Once established, there’s no need to regularly contribute to your emergency fund. Just be sure to review it at regular intervals and adjust the balance and your spending habits accordingly.
3. You know to save money, but how much money?
A rough guideline is to save 20% of your income; We know what you’re thinking. 20% seems like a lot depending on your current financial situation, but there are ways where you can make this work.
Before you can willy-nilly decide to save 20%, you might have to make some adjustments to your money habits. Stary by comparing your income amount against your living expenses and working to widen that gap.
It’s tempting to cut dining expenses, for example, and declare, “I’ll save 20% of my income by only spending $200 out-to-eat per month.” You’ve got to experience what it’s like to only spend $200 a month on dining and see if that’s reasonable or sustainable. Only then can you determine whether or not that’s a new habit you can maintain.
When you have an idea of how much money you need each month, it’s time to make a budget. You calculate a reasonable savings percentage or value based on your income and essential expenses, then reduce expenditures while increasing income until you reach your goal.
Another good money habit is to set up automatic savings deposits so that as soon as your paycheck hits, money is pulled into savings and you never have a chance to spend it. Setting up automation is a great trick to making progress with your finances.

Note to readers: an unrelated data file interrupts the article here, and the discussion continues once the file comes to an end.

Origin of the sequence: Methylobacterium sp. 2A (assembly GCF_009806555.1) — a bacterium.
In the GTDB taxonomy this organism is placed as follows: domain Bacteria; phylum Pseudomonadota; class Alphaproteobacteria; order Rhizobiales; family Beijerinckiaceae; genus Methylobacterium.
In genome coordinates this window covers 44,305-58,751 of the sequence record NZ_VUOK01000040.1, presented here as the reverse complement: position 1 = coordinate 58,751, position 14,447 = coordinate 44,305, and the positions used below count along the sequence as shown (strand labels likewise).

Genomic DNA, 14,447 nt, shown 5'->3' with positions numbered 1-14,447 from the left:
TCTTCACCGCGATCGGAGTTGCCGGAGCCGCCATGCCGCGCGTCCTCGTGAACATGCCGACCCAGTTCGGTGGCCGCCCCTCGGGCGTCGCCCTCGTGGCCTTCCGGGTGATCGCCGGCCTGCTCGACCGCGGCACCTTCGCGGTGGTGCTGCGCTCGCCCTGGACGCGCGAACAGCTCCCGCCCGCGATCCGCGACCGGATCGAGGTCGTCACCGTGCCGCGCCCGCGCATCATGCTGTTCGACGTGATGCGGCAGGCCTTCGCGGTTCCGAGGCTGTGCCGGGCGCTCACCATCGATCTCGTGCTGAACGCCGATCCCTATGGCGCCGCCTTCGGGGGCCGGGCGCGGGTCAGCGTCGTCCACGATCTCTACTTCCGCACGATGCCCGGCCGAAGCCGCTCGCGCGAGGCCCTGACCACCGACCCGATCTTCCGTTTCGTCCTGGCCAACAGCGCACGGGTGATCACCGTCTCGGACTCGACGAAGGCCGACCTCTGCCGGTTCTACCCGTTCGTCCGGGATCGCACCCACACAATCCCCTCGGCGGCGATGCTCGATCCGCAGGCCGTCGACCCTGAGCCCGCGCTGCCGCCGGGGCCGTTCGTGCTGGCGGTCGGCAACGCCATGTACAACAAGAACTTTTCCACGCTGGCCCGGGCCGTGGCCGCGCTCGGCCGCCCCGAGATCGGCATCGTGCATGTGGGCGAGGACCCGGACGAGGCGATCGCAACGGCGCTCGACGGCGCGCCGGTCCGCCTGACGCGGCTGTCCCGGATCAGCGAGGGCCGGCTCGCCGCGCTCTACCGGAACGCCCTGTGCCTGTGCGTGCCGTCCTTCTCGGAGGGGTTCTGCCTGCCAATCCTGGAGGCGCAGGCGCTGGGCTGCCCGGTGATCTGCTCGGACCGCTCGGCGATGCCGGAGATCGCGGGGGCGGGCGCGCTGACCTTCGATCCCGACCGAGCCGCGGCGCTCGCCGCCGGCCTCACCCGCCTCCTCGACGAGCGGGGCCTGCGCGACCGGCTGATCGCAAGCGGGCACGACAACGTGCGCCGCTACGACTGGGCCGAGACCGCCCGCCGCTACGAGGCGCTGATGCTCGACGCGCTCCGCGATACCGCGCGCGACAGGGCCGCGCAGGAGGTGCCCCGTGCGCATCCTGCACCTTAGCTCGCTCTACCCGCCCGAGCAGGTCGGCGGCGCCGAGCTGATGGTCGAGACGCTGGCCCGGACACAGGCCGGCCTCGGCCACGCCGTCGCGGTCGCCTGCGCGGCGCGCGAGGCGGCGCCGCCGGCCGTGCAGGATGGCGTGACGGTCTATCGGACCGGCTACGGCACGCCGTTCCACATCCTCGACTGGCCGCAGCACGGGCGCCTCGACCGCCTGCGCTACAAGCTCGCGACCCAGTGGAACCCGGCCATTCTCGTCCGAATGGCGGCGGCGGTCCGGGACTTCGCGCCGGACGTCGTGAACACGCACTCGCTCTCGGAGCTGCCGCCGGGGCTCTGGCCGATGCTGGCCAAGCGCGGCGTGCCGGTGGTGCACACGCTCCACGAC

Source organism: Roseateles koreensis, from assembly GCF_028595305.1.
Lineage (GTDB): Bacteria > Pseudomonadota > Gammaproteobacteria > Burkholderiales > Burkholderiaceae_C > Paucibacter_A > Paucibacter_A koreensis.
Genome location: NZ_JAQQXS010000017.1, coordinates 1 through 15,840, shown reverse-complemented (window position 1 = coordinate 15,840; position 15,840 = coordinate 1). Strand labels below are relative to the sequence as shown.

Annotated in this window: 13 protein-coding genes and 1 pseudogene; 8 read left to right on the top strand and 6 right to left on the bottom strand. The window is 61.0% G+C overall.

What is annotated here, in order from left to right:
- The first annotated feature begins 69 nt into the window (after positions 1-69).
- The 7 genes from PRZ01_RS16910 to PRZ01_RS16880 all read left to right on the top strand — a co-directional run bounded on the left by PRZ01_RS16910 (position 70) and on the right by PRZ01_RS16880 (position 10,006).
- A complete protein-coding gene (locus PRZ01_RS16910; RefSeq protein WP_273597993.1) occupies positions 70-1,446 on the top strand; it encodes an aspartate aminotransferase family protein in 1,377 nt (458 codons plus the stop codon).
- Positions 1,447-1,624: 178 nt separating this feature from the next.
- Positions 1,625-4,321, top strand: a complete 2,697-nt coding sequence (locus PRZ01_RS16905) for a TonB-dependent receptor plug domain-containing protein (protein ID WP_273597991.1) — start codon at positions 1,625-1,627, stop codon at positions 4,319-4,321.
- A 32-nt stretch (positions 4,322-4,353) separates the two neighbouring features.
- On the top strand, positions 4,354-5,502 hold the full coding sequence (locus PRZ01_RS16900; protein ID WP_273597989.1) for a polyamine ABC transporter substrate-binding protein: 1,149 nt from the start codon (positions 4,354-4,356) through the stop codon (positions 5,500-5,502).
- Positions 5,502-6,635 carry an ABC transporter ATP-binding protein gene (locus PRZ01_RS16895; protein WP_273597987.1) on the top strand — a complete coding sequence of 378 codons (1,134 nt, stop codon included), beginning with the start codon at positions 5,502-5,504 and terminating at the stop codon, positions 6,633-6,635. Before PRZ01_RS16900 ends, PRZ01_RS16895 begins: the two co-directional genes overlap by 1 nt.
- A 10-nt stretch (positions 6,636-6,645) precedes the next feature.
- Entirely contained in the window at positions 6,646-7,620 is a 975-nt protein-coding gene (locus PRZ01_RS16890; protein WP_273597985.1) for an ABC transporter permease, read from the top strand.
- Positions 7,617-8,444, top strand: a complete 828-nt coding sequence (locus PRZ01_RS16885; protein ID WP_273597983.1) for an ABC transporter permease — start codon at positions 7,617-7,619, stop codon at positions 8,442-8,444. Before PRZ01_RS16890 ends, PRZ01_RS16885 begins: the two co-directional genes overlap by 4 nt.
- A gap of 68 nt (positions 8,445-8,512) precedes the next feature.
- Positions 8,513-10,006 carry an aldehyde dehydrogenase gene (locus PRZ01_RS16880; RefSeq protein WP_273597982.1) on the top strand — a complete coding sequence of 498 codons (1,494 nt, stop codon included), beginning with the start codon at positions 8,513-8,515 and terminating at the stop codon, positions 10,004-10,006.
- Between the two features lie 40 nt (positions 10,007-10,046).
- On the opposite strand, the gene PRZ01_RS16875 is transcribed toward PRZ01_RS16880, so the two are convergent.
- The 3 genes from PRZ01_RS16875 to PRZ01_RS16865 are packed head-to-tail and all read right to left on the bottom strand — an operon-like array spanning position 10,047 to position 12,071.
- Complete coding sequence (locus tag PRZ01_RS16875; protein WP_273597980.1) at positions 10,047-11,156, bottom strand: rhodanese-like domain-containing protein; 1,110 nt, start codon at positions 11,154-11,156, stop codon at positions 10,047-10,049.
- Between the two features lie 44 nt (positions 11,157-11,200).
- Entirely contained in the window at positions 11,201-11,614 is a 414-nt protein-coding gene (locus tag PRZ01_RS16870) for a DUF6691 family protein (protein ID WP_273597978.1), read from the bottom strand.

4. You’re overlooking money-saving tax breaks
An experienced financial professional can help you maximize your tax break opportunities and make certain you’re using the right financial products for your taxable income.
Find a tax expert who can help hone your deductions and exemptions so that your tax withholdings aren’t too high or too low. They should also be able to suggest investment opportunities that will assist in building wealth.
Check out tax-advantaged account options offered by the government, such as IRA (individual retirement account) and 410(k). Ensuring your current retirement savings and taxable brokerage account is helping build your wealth should be your top priority.
Investing in real estate syndications as a passive investor is a great way to create passive income and become eligible for the tax benefits that only the ultra-wealthy qualify for. Learn more about this inside the Gibby’s Capital Investor Portal. It’s free to join and quite helpful as you start investing.
5. You’re unsure how to evaluate risk
Investing is indeed risky, but it’s also a sure way to grow your money. There’s a method for investing money that will be beneficial to your financial health, no matter where you are on your road to establishing good money habits.
Stocks are a gamble, so don’t put all of your eggs in one basket. Exchange-traded funds and mutual funds are better alternatives since they’re less risky than individual stocks. ETFs can cost as little as $15, while mutual funds might require investments as low as $2,500. Plus, big firms like Fidelity and Vanguard provide fee-free trading alternatives with an investment account (which are simple to establish and maintain, by the way).